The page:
Guides / Getting started / How Algolia works

To ease integration, Algolia built a set of libraries and tools to help you implement Algolia on your website or application.

REST API

The entirety of the Algolia ecosystem is built on top of the REST API. While it allows you to carry out everything search and indexing related, it’s highly recommended to use one of the official API clients instead.

You should only use the REST API to develop new API clients. Targeting the REST API without an API client cancels the SLA terms.

Indexing and configuration

Using the Algolia dashboard

The dashboard allows you to:

  • manage your subscription to the Algolia service and related options
  • configure your team members’ access rights
  • see analytics data
  • manage indices and API keys

You can also handle indexing and configuration programmatically via the API clients.

Using the API clients

Official API clients exist for the most common programming languages and platforms. These clients are advanced wrappers on top of the REST API itself and have been built to help you integrate the service within your apps. Each client provides various methods for communicating with Algolia’s API related to both indexing and search. For example, you might choose to use the Ruby client for your indexing logic, while your front end relies on the JavaScript client. All official clients are open source and available on GitHub.

PHP
Ruby
JavaScript
Python
Swift
Kotlin
Android
.NET
Java
Scala

The API clients include a retry strategy to ensure you are always able to reach Algolia’s servers.

Framework integrations

Built on top of the API Clients, framework integrations hook into framework ORMs to help take care of data synchronization out of the box. For most use-cases, leveraging one of these integrations is the recommended option if you’re already using the respective framework.

Rails
Symfony
Django
Laravel

Extensions

Additionally, there are a few extensions that help you implement Algolia in the matter of minutes.

If you are using one of these products, the appropriate extension will most likely be the path of least resistance for adding Algolia to your website. The extension handles all indexing and synchronization, and also offer a solid front-end user experience out of the box.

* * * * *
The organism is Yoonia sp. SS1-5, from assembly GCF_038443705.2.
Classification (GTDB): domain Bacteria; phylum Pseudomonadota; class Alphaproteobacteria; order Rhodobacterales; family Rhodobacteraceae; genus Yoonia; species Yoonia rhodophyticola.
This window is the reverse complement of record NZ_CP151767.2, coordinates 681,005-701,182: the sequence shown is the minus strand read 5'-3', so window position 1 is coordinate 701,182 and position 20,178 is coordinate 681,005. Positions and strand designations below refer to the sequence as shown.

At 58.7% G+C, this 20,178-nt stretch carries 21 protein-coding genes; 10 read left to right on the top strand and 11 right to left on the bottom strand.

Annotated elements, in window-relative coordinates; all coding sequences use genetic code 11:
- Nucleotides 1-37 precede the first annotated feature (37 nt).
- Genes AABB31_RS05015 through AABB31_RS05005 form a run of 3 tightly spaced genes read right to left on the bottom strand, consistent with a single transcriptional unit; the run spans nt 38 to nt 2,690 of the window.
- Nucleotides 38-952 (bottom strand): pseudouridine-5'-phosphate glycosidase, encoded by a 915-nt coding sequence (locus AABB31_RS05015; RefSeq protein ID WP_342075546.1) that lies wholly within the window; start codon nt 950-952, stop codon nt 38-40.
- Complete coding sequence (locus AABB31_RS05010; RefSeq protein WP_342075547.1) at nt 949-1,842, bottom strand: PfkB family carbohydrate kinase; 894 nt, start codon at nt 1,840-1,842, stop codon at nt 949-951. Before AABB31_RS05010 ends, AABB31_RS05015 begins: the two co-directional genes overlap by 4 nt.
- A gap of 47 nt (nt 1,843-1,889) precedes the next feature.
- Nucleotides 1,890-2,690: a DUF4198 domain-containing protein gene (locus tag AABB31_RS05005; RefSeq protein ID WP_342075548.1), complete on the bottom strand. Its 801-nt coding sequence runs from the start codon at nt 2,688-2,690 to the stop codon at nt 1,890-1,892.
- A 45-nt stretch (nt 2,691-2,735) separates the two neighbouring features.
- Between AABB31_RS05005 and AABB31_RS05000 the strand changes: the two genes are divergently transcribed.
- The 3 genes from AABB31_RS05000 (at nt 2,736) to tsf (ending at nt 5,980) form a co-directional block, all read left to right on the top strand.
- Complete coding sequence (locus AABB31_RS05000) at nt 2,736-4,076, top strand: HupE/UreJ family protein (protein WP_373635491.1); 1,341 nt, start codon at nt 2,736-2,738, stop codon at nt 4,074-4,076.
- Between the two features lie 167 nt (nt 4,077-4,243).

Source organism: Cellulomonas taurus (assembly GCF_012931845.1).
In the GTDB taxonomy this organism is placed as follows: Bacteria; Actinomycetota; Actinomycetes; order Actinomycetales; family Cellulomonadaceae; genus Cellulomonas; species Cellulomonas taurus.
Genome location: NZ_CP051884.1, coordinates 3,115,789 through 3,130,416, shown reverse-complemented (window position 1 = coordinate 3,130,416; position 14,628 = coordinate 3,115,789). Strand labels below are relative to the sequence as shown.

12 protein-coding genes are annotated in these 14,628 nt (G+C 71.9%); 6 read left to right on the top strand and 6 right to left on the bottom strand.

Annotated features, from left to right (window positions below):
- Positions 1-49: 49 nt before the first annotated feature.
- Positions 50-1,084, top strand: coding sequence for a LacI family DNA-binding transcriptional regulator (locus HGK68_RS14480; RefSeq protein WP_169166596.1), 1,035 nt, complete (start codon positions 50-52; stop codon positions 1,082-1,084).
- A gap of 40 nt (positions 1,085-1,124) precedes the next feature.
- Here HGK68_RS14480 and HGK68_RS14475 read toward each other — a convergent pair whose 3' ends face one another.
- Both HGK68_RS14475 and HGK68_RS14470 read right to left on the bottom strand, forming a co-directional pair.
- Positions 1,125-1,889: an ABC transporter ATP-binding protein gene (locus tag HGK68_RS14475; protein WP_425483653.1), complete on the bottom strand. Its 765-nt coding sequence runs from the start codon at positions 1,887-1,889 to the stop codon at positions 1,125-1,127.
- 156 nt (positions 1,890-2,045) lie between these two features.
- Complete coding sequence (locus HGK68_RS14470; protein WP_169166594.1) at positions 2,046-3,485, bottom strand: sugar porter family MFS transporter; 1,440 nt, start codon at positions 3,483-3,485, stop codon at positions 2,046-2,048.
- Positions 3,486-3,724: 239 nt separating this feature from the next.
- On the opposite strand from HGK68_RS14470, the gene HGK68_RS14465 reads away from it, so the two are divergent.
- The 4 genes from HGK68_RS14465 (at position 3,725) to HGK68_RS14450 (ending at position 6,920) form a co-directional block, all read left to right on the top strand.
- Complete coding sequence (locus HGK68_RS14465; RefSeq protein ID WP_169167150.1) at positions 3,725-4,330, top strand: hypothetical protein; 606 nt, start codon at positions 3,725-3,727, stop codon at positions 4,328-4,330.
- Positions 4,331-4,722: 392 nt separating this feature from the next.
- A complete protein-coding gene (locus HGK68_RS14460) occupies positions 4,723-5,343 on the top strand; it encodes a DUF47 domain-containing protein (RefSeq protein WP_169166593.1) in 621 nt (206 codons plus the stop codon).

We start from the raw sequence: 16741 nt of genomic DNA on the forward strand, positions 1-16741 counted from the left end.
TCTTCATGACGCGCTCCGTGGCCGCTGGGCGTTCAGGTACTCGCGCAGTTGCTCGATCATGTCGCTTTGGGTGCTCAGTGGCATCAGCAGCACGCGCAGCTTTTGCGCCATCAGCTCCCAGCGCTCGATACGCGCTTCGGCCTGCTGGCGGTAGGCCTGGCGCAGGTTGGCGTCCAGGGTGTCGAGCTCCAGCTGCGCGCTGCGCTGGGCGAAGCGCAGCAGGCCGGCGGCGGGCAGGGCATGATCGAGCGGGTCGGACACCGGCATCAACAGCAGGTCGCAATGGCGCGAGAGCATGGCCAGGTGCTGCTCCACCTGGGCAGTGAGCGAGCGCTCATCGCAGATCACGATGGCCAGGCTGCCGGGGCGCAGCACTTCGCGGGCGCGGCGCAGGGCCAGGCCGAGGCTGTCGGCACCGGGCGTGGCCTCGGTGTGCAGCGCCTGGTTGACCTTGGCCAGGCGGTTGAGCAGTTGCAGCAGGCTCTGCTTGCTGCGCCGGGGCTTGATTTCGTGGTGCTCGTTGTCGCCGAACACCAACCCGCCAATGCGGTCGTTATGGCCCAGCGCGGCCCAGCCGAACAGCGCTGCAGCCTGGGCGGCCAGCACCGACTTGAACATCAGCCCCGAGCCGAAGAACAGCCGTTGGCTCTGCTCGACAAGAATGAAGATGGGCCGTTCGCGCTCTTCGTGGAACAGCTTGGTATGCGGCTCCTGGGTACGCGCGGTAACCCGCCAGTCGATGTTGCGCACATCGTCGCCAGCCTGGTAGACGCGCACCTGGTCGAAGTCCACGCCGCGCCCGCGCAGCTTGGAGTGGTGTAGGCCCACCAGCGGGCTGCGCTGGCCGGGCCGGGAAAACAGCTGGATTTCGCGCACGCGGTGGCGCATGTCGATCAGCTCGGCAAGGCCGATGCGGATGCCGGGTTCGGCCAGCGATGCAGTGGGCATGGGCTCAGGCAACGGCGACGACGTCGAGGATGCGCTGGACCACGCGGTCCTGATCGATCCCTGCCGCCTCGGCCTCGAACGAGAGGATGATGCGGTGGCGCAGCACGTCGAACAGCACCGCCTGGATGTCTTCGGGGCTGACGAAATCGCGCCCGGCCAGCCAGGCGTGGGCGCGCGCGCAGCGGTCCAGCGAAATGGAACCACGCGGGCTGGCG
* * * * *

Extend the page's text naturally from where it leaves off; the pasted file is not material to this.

As of today, there are five official extensions.

Magento 2
WordPress
Shopify
Salesforce Commerce Cloud B2C
Netlify

On top of that, there are also extensions that are maintained by the community:

Building a search user interface

Several different libraries that leverage the API clients provide even higher-level concepts and interactions to the developers. In particular, these libraries help shorten the development time necessary for creating a search user interface. For a deeper dive into the capabilities of these libraries, see the search libraries documentation.

InstantSearch

The InstantSearch library provides an extensive library of widgets to power your search and build a state-of-the-art instant-search experience. InstantSearch is also available in React, VueJS, iOS, and Android flavors.

Autocomplete

The Autocomplete library lets you build an accessible, as-you-type autocomplete user interface that you can integrate anywhere on your site or application.

DocSearch

DocSearch is the easiest way to add search to technical documentation.

To get started, fill out the form on the DocSearch website and Algolia will respond with the code snippet necessary to integrate your new search into your website. Not only does DocSearch handle crawling your documentation pages, Algolia configures and maintains your search experience for you.

DocSearch is provided for free and *doesn’t require creating an Algolia account**.

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